The subject of mortgage prisoners has raised its head again. The Association of Mortgage Intermediaries has flagged the issue in its latest quarterly economic bulletin.
It is a big problem. Ami estimates up to one million houses are owned by mortgage prisoners, although the exact number is unknown. The issue seems set to rumble on until the Government steps in or lenders change their behaviour.
On the first point, there is now a question over the political will for change. Consumer champion Martin Lewis took up the cudgel for mortgage prisoners in 2015 and led a successful campaign in which a major victory was meeting with then Chancellor George Osborne, who sent letters to lenders encouraging them to reduce the problem of mortgage prisoners.
Of course, as Osborne is now the former chancellor there is no way of knowing how far up the agenda mortgage prisoners will feature for his replacement, Philip Hammond, although Lewis is still campaigning.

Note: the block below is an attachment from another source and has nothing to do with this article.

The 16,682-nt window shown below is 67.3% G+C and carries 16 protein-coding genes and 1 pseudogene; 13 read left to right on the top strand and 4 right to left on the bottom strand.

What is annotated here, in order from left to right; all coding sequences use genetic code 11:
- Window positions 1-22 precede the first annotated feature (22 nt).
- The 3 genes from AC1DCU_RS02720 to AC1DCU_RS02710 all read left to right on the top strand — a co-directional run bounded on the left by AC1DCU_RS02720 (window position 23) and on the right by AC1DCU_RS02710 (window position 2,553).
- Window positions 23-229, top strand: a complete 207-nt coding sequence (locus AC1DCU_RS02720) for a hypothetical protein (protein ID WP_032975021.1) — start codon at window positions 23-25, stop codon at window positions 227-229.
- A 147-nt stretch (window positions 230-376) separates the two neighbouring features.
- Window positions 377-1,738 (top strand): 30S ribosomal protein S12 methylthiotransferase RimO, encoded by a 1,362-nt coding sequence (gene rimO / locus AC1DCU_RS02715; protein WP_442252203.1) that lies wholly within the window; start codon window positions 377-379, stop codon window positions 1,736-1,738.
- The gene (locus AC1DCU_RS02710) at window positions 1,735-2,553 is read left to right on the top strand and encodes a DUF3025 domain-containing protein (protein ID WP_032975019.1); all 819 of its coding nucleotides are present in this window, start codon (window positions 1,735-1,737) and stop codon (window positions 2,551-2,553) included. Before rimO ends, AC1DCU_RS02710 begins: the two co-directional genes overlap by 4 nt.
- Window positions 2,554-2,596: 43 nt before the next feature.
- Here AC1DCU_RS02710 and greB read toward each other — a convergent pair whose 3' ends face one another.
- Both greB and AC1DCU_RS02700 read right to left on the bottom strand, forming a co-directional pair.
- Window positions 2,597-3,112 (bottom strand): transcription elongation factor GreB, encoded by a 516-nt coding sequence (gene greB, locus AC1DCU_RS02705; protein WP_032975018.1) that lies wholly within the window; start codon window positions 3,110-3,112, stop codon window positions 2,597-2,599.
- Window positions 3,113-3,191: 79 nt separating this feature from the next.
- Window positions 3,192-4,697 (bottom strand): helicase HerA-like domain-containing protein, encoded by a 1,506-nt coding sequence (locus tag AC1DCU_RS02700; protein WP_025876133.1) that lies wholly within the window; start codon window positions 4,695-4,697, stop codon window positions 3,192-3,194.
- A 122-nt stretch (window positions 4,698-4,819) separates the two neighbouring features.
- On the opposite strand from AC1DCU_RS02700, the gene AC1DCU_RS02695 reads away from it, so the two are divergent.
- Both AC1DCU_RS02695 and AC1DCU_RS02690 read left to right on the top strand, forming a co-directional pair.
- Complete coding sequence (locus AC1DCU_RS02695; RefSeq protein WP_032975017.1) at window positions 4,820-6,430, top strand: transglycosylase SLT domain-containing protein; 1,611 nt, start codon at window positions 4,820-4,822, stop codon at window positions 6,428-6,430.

So that leaves the second option: for lenders to change their approach to remortgagors. The Mortgage Credit Directive says lenders must apply strict affordability checks. But the rules allow lenders to waive these checks for existing customers as long as they do not want to borrow more and have kept up with repayments.
The issue, as brokers well know, is how lenders apply this waiver. The FCA put out a report in May saying it was satisfied lenders were treating remortgagors fairly. But brokers, and Ami, suggest otherwise, particularly for customers of the larger lenders.
This has led to situations where some borrowers are told they cannot afford a remortgage even if it is cheaper than their existing rate, which John Charcol’s Ray Boulger rightly calls “stupid rubbish” that makes lenders look “ridiculous”.
The issue is complicated. But lenders of all sizes should be more willing to waive the affordability checks and the FCA should reassure them that they will not be punished at some future date for doing so.